His weather report was brief and to the point and the monologue (it was dialogue only if you count my brief questions) developed into a lecture on the effects of global warming.  I  thought “here we go” but I listened to him and within a very short time indeed, I realised that what he knew wasn’t just from things he’d heard on TV or read in the popular press.  In fact, he seemed to understand what was happening so well, the arguments and the counter-arguments as to whether global warming is happening, that I asked him if he’d always been a taxi driver.  This was because I thought that perhaps he had a degree in geography or ecology or a related discipline and was working as a taxi driver in order to supplement his meagre income as a college lecturer or something. Without hesitation repetition or deviation, he responded that he’s always been a taxi driver at which point he then deviated and told me about his car: it was cheap because it had a robotic gearbox, which many people don’t like.  So just in case I ever thought of buying one, he gave me instructions on how to save 30% on the fuel bill if you know how to operate one of these cars in the correct manner.

As we entered the Ayalon Freeway, which runs along the eastern side of Tel Aviv, he began to talk about the effects of global warming on bird migrations.  At this point, we got to the interesting part of his soliloquy because talking about bird migrations led him into what seems to be the love of his life.  He breeds canaries. In 10 minutes I learned more about which genetic traits  are passed to the next generation by male canaries and which by females, more than I had known before in all my 72 years.  (Admittedly, this was nil minus.).  I received information on which veterinarians in Central Israel know something about these little yellow birds (it turns out that most of them don’t know anything because any avians encountered in their professional training were mostly parrots and parrots, I further learned, are not in the least bit like canaries). He also managed to tell me which vets refer their canary patients to him (Eliyahu, the taxi driver).  I asked him where exactly he manages to breed the little feathered friends and was enlightened by the response that he has a 16 sq. m  room in the basement of the building in which he lives.  I also learned about the automatically controlled dimmers and heaters that are used into misleading the birds about day and night and the seasons.  He also writes canary articles for avian journals, &c.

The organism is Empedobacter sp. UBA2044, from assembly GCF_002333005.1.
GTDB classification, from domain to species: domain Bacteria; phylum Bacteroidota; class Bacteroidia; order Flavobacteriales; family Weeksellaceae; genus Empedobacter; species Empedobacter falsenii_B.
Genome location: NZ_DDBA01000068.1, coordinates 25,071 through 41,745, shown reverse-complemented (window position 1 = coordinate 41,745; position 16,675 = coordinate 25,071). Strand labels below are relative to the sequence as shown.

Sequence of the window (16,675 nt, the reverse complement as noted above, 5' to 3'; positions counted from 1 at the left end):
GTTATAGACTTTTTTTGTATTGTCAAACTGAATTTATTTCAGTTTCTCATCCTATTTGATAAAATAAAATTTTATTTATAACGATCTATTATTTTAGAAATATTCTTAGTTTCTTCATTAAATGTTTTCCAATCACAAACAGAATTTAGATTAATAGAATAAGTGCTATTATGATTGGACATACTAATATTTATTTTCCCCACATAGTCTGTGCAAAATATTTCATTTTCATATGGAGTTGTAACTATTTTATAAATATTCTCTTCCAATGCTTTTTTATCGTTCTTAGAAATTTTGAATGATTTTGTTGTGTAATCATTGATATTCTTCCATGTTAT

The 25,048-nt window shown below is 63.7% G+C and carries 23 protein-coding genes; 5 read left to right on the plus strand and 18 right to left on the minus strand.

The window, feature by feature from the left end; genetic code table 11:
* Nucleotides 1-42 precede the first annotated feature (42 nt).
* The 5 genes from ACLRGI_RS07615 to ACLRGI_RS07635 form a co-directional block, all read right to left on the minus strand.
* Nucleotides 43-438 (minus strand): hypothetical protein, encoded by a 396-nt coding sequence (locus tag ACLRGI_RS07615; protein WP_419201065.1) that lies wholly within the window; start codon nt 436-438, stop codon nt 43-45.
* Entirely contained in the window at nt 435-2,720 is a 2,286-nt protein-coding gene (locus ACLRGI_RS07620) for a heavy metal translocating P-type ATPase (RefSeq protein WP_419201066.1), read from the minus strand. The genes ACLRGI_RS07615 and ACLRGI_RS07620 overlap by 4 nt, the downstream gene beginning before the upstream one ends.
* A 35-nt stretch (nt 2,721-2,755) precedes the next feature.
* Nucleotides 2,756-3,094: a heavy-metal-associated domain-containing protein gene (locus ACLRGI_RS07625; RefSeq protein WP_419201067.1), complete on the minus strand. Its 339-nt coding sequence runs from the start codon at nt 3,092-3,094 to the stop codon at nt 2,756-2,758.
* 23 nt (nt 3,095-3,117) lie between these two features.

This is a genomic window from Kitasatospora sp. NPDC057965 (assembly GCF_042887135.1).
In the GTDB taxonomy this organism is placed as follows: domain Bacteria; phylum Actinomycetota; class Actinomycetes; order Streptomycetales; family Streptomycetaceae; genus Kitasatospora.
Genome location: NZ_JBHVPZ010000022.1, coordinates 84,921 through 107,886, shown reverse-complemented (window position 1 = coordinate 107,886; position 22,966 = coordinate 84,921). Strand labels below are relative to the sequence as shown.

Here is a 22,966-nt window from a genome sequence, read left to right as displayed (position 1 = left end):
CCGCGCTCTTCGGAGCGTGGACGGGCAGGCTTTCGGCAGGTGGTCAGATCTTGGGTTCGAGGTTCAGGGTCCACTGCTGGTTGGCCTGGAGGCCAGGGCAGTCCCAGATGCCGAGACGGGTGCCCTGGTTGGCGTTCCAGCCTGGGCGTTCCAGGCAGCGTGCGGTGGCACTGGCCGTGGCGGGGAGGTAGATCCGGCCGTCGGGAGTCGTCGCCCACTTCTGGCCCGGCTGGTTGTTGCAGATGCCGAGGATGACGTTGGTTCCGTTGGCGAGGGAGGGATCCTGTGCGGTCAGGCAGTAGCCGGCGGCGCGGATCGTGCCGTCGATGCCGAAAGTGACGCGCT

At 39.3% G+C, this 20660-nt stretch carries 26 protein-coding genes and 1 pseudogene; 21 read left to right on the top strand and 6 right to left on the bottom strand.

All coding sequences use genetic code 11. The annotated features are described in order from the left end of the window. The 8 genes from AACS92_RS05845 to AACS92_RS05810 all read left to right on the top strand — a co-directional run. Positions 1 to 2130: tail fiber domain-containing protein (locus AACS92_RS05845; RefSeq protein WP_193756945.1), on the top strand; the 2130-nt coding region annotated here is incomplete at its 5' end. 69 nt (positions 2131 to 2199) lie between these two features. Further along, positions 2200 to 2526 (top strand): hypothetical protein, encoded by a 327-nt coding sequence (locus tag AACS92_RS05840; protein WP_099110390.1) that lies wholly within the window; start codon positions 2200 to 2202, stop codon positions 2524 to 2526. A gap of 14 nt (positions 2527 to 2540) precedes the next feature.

By this time, I was beginning to have canaries.  I thought that he might miss the turns into the street where we live but he told me that with Waze GPS, he only has to concentrate on being safe on the road.  He was without a doubt the most fascinating taxi driver I’ve had the privilege and the pleasure to ride with.  And the best thing of all was that by the time I had assembled the mobility scooter, the suitcases and backpack were standing outside the door of the lift.  And, as I paid him and he returned to his taxi, he reminded me that one of the bottles from the duty-free was not in a box and that I should be extra careful and I would have been rather unhappy had the rum bottle smashed and that would have been unfortunate indeed because I’m usually careful not to have such rum mishaps.

This morning, as I was in the midst of writing this piece, I went out into the park in search of some little yellow birdies.  I passed a duck but that didn’t count …

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… but I didn’t really expect to find any because with my updated knowledge base, I now know that they’re not to be found in parks but in boxes in the basements of buildings.  Nonetheless, I did manage to see a wide variety of familiar feathered friends in an hour’s walk.

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By the way, in case anyone might be wondering, I didn’t have the heart to tell Eliyahu (although I’m pretty sure he knows but keeps it bottled up inside) that well into the twentieth century, well-meaning, hard-working, family-minded, socially conscious, chapel-going, choir-singing, rugby-loving Welsh coal miners brought canaries into the mines as an early-warning signal for toxic gases. The birds, being more sensitive than humans (not hard to be), would succumb fatally before the miners felt the effects of the monoxide, thereby giving them the chance to escape or to put on protective respirators.  

(http://io9.gizmodo.com/why-did-they-put-canaries-in-coal-mines-1506887813)

Poor little buggers!  

Oh, I just remembered.  This blog is called PhotoGeoGraphy so I need at least one authentic geography picture, too!

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One Canada Square, Canary Wharf, London